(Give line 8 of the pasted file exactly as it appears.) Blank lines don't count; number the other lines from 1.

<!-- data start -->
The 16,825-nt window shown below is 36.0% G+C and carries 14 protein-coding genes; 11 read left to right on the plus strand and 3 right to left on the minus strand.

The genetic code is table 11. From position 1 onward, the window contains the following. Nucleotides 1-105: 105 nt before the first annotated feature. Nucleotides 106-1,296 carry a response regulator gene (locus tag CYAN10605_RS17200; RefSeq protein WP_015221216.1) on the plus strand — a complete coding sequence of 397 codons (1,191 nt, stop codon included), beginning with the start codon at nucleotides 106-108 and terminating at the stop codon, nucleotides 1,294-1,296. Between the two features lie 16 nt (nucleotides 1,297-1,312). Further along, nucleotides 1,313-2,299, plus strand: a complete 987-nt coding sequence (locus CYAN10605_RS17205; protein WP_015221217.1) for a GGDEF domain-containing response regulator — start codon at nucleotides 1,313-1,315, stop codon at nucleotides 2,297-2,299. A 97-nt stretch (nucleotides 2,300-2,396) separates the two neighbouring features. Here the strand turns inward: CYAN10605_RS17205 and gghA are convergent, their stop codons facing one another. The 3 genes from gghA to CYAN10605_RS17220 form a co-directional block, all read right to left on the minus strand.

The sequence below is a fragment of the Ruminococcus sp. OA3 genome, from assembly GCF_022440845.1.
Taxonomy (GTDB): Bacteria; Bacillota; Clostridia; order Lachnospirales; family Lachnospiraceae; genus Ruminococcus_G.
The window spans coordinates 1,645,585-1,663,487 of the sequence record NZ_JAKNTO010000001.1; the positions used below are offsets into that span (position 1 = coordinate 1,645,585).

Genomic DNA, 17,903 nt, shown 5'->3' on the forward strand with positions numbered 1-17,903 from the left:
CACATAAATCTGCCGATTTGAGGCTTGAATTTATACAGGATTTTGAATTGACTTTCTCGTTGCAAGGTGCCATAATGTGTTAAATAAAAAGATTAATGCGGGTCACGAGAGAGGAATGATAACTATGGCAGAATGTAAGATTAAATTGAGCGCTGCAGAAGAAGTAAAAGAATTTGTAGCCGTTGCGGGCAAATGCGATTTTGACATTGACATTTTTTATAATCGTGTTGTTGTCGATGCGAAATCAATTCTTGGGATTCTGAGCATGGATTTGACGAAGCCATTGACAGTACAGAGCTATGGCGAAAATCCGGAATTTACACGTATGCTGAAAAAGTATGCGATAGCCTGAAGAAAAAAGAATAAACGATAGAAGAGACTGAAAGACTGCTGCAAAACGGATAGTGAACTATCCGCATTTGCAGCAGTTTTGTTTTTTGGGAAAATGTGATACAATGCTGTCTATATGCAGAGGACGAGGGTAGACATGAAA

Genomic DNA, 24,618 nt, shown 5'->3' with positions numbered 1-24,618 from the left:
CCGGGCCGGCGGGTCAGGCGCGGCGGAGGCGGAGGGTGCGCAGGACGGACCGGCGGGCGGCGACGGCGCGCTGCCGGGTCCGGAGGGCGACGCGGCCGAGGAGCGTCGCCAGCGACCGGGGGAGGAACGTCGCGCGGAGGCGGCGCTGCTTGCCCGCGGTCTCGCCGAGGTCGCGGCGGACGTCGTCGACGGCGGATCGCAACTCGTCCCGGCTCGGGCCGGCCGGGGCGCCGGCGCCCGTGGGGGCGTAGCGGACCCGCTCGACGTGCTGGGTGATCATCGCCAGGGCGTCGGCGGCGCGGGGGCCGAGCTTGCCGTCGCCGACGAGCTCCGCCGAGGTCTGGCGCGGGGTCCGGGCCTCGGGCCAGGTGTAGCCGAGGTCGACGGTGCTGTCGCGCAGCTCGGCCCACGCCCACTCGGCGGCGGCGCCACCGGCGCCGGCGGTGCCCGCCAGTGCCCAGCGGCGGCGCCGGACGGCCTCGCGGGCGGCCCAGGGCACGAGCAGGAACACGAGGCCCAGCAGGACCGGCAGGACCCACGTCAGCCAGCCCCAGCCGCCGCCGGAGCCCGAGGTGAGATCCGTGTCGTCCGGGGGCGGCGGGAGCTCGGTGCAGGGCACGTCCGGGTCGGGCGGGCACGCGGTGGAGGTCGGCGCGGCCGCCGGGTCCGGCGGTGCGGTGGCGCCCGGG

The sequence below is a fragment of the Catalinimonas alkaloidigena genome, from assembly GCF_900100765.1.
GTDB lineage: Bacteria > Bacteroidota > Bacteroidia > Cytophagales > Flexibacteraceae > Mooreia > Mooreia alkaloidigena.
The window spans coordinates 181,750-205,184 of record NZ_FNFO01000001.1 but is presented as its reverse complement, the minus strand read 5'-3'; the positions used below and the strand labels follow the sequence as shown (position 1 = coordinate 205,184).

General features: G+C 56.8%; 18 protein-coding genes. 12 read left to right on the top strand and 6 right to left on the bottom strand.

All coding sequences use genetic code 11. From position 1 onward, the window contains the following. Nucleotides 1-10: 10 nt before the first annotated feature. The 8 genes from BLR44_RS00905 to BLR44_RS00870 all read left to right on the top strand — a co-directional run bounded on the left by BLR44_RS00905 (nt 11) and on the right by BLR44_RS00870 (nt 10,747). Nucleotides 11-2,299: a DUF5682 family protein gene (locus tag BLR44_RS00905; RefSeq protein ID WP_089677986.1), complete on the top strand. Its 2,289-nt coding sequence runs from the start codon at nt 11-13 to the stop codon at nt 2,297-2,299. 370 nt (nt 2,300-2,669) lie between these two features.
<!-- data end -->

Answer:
Genomic DNA, 24,618 nt, shown 5'->3' with positions numbered 1-24,618 from the left: